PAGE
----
Since now you’re using Cloudlfare as a CDN, you can make use of a plugin like ‘Imagify‘ or ‘Compress JPEG & PNG images‘ by TingPNG to compress your images. Both are free plugins available in the plugin repository. Also, Imagify supports the powerful lossy compression algorithm.

Remove Query Strings from Static Files

Finally, install ‘Remove Query Strings From Static Resources‘ plugin by Your WP Expert from the WordPress repository so that it removes the query strings from static resources like CSS & JavaScript files. This is because resources with a “?” or “&” in the URL are not cached by some proxy caching servers (remember, Cloudflare is also a proxy caching server).

Use Google’s AJAX Library API CDN

Then install ‘Use Google Libraries‘ plugin by Jason Penney. This plugin allows your WordPress site to use Google’s AJAX Library API CDN rather than serving these files from your WordPress install directly.

Some of the key benefits are:

  • Increases the chance that a user already has these files cached.
  • Takes the extra load off your server.
  • Uses compressed versions of the libraries (when available).
  • Google’s servers are set up to negotiate HTTP compression with the requesting browser.

Optimize WordPress Database

Last but not the least, use the ‘WP-Optimize‘ plugin by Ruhani Rabin to clean and optimize your database.

Hope this helps you with regard to optimizing WordPress to reduce server load.

Also Read: How to make WordPress site HackProof

9 thoughts on “How To Optimize WordPress To Improve Your Site Performance

  1. Hey. Nice guide you wrote here. I would add two other recommendations for image optimization. I used with good results ShortPixel, and Kraken.

    1. Howdy,

      Thanks for the recommendations Andy. I’ve tried ShortPixel earlier and found Imagify to offer better compression rates than ShortPixel. Haven’t tried Kraken Image Optimizer yet. Will give it a try and maybe I’ll post the results in a separate blog post.

  2. Hey, love your posts man! Good content. But I was wondering if you, or anyone reading this, could expand on Cloudflare’s HSTS function and expand a little on it’s “Preload” & “Include Subdomains” Rules.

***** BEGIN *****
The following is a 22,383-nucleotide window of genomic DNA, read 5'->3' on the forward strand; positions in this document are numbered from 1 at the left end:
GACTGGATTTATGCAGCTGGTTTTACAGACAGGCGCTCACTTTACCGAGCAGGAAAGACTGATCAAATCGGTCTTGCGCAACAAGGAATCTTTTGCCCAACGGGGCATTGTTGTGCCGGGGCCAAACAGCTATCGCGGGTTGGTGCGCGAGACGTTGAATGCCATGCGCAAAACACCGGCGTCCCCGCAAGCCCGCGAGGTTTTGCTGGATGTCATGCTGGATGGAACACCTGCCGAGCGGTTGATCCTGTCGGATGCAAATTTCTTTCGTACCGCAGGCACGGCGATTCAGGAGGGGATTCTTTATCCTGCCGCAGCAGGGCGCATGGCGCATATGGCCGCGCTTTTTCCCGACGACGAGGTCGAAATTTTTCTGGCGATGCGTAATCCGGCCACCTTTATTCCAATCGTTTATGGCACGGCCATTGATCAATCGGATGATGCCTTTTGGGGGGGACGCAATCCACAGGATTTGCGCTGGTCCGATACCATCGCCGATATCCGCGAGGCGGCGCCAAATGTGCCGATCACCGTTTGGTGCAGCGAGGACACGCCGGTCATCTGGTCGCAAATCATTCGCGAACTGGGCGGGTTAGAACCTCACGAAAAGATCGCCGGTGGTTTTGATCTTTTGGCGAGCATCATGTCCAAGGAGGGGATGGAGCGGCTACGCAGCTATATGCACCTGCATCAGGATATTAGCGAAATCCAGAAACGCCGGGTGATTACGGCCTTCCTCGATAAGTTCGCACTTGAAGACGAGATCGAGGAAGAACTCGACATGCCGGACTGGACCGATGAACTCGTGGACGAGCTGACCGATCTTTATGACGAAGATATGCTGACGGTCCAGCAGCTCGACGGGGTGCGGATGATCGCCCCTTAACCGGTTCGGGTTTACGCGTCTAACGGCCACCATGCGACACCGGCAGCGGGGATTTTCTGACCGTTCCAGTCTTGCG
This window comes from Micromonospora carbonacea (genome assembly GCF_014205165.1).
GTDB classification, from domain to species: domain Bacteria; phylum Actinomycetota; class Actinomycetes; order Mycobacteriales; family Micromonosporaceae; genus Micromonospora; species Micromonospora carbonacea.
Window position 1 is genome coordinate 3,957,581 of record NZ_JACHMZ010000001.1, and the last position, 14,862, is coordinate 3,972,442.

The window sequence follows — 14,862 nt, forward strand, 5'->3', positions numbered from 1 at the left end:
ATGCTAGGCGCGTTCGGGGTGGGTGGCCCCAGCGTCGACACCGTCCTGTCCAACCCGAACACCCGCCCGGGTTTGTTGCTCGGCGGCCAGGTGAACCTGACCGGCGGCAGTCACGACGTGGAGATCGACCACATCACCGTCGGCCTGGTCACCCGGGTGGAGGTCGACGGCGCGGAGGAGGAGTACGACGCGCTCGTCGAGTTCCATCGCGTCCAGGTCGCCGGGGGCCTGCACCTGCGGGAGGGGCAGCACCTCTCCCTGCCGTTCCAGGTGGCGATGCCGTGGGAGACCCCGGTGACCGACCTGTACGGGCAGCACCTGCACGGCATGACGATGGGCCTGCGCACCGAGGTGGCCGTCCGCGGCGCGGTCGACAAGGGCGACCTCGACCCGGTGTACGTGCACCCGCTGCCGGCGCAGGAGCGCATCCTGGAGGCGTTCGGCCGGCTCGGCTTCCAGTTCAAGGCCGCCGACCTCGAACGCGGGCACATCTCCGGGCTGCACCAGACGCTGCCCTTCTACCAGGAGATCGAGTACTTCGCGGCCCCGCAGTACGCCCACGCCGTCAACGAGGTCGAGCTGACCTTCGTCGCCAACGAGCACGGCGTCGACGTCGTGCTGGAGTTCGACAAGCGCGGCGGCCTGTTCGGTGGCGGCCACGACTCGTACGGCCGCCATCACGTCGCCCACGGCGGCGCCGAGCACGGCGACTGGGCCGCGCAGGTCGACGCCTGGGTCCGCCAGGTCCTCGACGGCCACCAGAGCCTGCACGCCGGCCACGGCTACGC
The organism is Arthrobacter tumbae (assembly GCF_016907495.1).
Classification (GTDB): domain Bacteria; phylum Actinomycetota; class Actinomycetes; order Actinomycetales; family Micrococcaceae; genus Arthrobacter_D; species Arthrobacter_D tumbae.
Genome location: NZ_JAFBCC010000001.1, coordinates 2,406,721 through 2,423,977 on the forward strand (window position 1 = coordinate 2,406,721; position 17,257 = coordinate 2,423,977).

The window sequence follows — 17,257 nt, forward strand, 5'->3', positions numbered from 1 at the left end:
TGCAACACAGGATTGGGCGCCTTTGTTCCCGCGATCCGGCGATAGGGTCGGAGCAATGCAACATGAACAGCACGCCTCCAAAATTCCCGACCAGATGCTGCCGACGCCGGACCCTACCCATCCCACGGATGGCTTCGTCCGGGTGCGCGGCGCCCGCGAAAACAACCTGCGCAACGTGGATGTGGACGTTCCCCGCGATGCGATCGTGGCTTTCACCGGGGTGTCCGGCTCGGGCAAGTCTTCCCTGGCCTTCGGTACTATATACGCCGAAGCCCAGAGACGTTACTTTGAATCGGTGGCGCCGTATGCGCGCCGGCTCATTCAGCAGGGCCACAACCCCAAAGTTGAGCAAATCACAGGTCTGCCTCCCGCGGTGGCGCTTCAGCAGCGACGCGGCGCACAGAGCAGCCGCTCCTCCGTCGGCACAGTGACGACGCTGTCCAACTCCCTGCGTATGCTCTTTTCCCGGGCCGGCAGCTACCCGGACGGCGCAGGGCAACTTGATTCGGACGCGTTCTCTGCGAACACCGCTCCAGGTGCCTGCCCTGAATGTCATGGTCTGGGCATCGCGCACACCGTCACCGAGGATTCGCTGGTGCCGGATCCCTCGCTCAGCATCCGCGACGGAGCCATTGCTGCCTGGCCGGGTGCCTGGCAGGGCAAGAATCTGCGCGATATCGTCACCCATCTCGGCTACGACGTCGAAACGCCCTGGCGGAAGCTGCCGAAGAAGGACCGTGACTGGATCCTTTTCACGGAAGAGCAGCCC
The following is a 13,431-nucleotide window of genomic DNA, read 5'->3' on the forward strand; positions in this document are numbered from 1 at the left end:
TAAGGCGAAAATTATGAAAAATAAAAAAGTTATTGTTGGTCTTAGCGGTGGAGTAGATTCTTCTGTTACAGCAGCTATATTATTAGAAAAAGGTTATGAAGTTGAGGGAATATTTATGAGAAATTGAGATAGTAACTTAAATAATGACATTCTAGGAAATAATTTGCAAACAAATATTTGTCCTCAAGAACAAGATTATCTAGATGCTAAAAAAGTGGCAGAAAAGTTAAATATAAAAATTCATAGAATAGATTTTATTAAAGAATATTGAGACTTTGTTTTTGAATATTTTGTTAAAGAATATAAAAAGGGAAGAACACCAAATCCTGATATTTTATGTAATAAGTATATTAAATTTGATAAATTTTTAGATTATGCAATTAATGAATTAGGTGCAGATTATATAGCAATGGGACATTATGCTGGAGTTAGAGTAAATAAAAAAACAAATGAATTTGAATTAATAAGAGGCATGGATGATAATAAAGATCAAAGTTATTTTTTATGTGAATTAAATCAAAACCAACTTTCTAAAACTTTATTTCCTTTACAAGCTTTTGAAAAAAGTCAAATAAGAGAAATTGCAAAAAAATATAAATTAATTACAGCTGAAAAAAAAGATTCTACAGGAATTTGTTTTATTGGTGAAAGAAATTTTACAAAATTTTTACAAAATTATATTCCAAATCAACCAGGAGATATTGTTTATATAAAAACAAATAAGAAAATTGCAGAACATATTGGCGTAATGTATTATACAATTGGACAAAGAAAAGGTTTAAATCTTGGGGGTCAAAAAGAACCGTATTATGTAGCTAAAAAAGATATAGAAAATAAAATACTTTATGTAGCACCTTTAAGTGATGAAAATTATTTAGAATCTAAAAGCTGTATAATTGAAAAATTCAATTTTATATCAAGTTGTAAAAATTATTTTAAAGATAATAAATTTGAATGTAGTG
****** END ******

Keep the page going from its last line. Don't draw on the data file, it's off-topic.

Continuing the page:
I had a 7-Day long ticket support ticket with SiteGround over this because apparently the the “www” that you’re required to have with Cloudflare through SiteGround screws up the redirect that’s required for this function. So I was just wondering if anyone knew more about it.


  3. Good to know your recommendation that Imagify works better than ShortPixel which is what I’ve been using. Thanks for sharing at The Blogger’s Pit Stop! Roseann from

    1. Hey Roseann, it’s not that Imagify is better than ShortPixel or something. Both are good and nearly offer the same levels of compression. You can also checkout WP Smush image compression and optimization plugin by WPMU Dev.

    1. You’re welcome Linda. Oh yes, this post is still relevant in 2018 and the advice is still as good as it was in 2017. Should I rename this post to ‘How To Optimize WordPress Site Performance In 2018’ to gain your trust? Just kidding. This post falls under the evergreen content category. That is, it will always remain relevant to the audience no matter what time it is.

Leave a Reply

Fill in your details below or click an icon to log in: Logo

You are commenting using your account. Log Out /  Change )

Google+ photo

You are commenting using your Google+ account. Log Out /  Change )

Twitter picture

You are commenting using your Twitter account. Log Out /  Change )

Facebook photo

You are commenting using your Facebook account. Log Out /  Change )

Connecting to %s

This site uses Akismet to reduce spam. Learn how your comment data is processed.